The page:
How to Start Recovering From an Eating Disorder (1:18)
Eating disorders have the highest mortality rate of any mental illness and more than 30 million people suffer from eating disorders in the United States alone. 70% don’t receive treatment due to stigma, misperceptions, lack of education, lack of diagnosis, or lack of access to care. Eating Recovery Center (ERC), the only national healthcare system dedicated to treating eating disorders at any stage of the illness, offers details on the warning signs and other contributing factors below.
What are the characteristics of an eating disorder?
Eating disorders can develop in a variety of forms. The three most common diagnoses are:
- Anorexia Nervosa – characterized by an obsessive fear of weight gain, a refusal to maintain a healthy body weight, and typically a distorted body image;
- Bulimia Nervosa – characterized by patterns of bingeing (consuming a large amount of food in a short amount of time) and purging (eliminating calories consumed);
- Binge Eating Disorder – involves frequent overeating marked by distress and lack of control.
There are, however, other lesser-known forms of eating disorders, such as:
- Eating Disorder Not Otherwise Specified (EDNOS) – refers to abnormal eating without all the symptoms required for a diagnosis of anorexia, bulimia, or binge eating disorder;
- Avoidant/Restrictive Food Intake Disorder (ARFID) – previously known as selective eating disorder (SED), which when someone limits the consumption of certain foods based on the food's appearance, smell, taste, texture, or a past negative experience with the food;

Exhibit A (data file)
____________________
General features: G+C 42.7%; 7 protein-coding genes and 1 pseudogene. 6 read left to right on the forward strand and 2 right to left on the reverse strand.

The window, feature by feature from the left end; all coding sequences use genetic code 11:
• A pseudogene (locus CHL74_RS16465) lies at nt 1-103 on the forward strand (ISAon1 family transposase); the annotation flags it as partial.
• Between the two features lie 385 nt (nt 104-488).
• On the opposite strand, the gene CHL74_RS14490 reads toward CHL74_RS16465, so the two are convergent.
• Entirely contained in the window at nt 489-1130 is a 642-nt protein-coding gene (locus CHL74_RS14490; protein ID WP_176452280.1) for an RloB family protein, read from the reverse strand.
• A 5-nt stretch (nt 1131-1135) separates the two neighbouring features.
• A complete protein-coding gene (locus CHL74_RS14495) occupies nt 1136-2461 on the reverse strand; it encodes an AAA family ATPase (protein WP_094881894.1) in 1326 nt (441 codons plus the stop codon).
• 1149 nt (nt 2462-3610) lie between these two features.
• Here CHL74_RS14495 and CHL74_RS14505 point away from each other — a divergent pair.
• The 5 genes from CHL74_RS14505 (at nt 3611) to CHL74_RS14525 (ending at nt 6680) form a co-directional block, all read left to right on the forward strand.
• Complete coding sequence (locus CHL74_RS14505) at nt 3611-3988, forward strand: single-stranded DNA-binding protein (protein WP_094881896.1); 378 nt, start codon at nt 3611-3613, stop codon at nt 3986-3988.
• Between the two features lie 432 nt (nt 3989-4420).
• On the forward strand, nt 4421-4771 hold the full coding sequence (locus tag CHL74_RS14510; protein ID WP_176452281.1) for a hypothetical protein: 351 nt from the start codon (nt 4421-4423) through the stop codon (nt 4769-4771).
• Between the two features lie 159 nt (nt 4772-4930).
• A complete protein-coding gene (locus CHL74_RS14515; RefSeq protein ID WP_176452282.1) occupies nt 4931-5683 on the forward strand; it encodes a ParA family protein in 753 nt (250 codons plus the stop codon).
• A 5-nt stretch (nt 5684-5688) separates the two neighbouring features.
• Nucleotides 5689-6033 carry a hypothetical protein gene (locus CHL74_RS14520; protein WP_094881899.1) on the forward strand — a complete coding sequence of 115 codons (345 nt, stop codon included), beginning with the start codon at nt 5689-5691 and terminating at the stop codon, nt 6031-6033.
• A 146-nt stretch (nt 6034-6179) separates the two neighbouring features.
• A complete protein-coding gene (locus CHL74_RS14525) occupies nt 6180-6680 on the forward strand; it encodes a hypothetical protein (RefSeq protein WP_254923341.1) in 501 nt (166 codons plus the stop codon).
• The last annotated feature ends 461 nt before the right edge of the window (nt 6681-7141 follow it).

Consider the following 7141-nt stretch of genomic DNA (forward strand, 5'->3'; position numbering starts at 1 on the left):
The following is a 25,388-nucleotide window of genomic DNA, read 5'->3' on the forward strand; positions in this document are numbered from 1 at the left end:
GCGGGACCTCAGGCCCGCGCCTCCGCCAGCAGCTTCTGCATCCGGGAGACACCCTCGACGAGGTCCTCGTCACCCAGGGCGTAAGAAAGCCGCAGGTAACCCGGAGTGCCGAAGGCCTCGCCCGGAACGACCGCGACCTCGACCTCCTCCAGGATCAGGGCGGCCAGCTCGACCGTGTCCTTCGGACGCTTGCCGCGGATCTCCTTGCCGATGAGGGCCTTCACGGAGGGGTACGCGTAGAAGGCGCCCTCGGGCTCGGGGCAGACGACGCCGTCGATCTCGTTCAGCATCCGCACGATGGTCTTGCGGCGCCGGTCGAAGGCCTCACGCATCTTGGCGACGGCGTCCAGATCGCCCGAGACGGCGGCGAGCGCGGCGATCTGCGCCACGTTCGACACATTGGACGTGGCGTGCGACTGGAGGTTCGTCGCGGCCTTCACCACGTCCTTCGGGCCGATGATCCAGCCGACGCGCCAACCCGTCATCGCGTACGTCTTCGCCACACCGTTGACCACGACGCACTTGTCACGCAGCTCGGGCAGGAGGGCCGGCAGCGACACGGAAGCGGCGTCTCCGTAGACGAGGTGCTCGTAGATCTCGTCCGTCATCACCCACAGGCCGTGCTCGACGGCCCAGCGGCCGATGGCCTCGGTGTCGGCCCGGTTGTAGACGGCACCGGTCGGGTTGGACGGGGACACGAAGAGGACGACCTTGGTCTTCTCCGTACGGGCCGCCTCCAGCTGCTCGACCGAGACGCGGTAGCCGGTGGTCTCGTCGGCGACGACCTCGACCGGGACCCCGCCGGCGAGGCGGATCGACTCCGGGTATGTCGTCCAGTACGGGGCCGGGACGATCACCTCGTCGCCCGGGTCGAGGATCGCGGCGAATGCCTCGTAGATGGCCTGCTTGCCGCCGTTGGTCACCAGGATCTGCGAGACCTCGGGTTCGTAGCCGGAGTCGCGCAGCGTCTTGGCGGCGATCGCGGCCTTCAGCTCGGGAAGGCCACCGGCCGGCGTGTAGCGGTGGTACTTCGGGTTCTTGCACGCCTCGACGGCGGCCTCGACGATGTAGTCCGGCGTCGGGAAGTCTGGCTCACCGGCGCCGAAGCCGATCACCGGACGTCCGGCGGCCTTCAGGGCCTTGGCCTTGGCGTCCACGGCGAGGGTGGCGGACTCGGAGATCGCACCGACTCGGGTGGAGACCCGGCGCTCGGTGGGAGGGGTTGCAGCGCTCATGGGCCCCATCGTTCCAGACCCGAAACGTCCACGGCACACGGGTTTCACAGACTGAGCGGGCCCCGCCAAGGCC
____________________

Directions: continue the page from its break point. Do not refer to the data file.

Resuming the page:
- Orthorexia, Drunkorexia, etc. – the rise of certain behaviors that are not yet considered official diagnoses, but can lead to severe health consequences and develop into actual eating disorders. These include orthorexia, or “clean eating” which can become obsessive when the person’s focus becomes a preoccupation on food quality vs. food quantity, drunkorexia, a trend among college students and 20-somethings involving skipping meals, or immediately purging, to avoid consuming added calories, as well as others.
What does someone with an eating disorder look like?
Eating disorders do not discriminate – they can affect anyone no matter their gender, age, race, sexual orientation, or socioeconomic status. As many as 25% of people with eating disorders are male, and 13% of women over the age of 50 have eating disorder symptoms. Eating disorders don’t come in one shape or size either. Normal weight or overweight individuals can suffer from an eating disorder, in addition to thin individuals.